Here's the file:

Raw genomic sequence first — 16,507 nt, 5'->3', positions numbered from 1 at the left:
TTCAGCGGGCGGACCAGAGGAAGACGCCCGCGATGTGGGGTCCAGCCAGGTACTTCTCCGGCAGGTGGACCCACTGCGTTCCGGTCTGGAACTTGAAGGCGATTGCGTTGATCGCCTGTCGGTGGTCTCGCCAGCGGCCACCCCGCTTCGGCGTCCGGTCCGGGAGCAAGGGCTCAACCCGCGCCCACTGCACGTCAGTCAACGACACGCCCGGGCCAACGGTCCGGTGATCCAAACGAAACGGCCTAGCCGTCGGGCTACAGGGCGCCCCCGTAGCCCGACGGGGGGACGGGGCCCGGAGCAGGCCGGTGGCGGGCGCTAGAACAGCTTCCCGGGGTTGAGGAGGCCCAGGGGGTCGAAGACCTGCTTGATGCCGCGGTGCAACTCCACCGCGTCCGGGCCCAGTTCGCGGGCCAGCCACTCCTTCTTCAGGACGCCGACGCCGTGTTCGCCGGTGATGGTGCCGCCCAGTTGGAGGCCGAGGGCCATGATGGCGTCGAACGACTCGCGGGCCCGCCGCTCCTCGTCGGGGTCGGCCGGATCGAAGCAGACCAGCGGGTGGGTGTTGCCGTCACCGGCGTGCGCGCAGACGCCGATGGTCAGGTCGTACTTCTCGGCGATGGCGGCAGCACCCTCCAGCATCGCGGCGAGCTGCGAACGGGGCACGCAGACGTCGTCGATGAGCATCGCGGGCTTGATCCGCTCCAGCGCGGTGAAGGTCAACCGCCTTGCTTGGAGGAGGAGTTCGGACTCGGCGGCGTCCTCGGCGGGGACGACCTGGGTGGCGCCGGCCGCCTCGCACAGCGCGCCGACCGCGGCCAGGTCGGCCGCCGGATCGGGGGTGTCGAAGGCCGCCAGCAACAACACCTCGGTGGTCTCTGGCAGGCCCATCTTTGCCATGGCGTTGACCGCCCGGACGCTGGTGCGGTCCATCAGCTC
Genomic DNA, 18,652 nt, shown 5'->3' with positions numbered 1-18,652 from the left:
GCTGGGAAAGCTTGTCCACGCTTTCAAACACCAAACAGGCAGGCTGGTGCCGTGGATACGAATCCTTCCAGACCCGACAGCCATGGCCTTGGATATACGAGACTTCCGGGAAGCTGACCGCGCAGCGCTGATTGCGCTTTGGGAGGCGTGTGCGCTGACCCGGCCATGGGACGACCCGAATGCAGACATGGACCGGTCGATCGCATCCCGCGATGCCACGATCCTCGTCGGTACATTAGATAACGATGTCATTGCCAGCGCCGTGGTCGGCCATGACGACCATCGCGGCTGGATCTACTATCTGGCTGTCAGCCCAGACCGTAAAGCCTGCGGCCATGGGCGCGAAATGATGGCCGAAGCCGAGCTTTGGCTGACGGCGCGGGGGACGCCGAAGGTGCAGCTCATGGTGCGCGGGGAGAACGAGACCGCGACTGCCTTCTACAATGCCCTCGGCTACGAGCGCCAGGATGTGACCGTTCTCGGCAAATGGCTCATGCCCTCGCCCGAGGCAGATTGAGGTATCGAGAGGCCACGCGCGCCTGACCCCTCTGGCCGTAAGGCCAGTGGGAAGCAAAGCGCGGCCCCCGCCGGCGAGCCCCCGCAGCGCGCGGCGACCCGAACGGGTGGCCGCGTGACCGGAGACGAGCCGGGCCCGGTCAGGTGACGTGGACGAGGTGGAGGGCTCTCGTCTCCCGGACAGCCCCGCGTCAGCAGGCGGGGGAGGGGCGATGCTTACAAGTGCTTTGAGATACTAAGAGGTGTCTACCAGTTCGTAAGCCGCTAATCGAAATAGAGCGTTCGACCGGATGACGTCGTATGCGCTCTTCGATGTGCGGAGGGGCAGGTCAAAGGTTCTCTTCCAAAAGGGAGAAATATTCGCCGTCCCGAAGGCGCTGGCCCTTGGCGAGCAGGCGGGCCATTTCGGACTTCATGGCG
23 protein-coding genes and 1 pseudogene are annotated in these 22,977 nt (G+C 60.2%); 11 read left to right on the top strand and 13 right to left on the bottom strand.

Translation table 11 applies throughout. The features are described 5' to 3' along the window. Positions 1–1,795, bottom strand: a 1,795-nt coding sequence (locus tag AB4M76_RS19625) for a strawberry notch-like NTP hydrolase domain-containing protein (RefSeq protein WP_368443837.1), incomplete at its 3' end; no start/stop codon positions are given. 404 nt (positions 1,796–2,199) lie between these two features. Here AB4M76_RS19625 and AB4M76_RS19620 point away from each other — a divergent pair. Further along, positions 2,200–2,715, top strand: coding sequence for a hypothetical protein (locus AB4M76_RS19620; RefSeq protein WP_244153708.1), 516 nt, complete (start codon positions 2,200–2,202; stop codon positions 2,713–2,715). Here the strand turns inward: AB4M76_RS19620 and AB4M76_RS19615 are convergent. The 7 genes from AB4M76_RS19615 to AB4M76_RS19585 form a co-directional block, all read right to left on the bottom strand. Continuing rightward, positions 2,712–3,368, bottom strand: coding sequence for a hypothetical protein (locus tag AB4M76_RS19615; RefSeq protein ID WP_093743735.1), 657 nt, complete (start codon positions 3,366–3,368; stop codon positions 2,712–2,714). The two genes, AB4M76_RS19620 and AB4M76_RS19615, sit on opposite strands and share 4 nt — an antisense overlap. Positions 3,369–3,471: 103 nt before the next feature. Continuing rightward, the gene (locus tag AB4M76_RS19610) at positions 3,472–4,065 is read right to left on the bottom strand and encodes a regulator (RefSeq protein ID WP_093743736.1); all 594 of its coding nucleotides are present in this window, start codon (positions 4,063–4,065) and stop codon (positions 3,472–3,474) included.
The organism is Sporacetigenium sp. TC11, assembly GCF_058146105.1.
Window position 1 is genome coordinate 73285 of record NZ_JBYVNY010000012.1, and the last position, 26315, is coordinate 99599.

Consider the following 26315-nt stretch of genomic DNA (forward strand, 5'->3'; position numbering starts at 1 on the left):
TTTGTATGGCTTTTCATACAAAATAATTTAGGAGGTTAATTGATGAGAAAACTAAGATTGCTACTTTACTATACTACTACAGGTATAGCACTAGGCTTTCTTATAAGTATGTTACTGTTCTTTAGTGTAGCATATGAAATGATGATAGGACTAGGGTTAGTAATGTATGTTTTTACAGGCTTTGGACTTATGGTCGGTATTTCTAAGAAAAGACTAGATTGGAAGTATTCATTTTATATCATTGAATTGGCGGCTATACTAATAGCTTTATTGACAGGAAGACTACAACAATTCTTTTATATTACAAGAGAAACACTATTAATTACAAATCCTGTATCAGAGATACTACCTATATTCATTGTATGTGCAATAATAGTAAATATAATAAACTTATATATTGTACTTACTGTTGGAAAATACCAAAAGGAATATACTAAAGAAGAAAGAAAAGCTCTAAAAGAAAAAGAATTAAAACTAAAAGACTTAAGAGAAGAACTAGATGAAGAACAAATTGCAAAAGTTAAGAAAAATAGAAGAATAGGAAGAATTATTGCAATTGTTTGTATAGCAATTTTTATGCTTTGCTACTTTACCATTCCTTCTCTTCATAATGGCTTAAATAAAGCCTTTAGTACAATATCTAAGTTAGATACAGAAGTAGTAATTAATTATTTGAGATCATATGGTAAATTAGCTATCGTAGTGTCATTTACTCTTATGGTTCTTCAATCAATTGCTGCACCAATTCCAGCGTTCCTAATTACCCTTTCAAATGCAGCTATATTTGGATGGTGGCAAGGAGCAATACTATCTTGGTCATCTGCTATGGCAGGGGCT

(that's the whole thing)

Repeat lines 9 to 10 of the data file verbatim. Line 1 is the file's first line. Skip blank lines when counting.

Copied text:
Consider the following 26315-nt stretch of genomic DNA (forward strand, 5'->3'; position numbering starts at 1 on the left):
TTTGTATGGCTTTTCATACAAAATAATTTAGGAGGTTAATTGATGAGAAAACTAAGATTGCTACTTTACTATACTACTACAGGTATAGCACTAGGCTTTCTTATAAGTATGTTACTGTTCTTTAGTGTAGCATATGAAATGATGATAGGACTAGGGTTAGTAATGTATGTTTTTACAGGCTTTGGACTTATGGTCGGTATTTCTAAGAAAAGACTAGATTGGAAGTATTCATTTTATATCATTGAATTGGCGGCTATACTAATAGCTTTATTGACAGGAAGACTACAACAATTCTTTTATATTACAAGAGAAACACTATTAATTACAAATCCTGTATCAGAGATACTACCTATATTCATTGTATGTGCAATAATAGTAAATATAATAAACTTATATATTGTACTTACTGTTGGAAAATACCAAAAGGAATATACTAAAGAAGAAAGAAAAGCTCTAAAAGAAAAAGAATTAAAACTAAAAGACTTAAGAGAAGAACTAGATGAAGAACAAATTGCAAAAGTTAAGAAAAATAGAAGAATAGGAAGAATTATTGCAATTGTTTGTATAGCAATTTTTATGCTTTGCTACTTTACCATTCCTTCTCTTCATAATGGCTTAAATAAAGCCTTTAGTACAATATCTAAGTTAGATACAGAAGTAGTAATTAATTATTTGAGATCATATGGTAAATTAGCTATCGTAGTGTCATTTACTCTTATGGTTCTTCAATCAATTGCTGCACCAATTCCAGCGTTCCTAATTACCCTTTCAAATGCAGCTATATTTGGATGGTGGCAAGGAGCAATACTATCTTGGTCATCTGCTATGGCAGGGGCT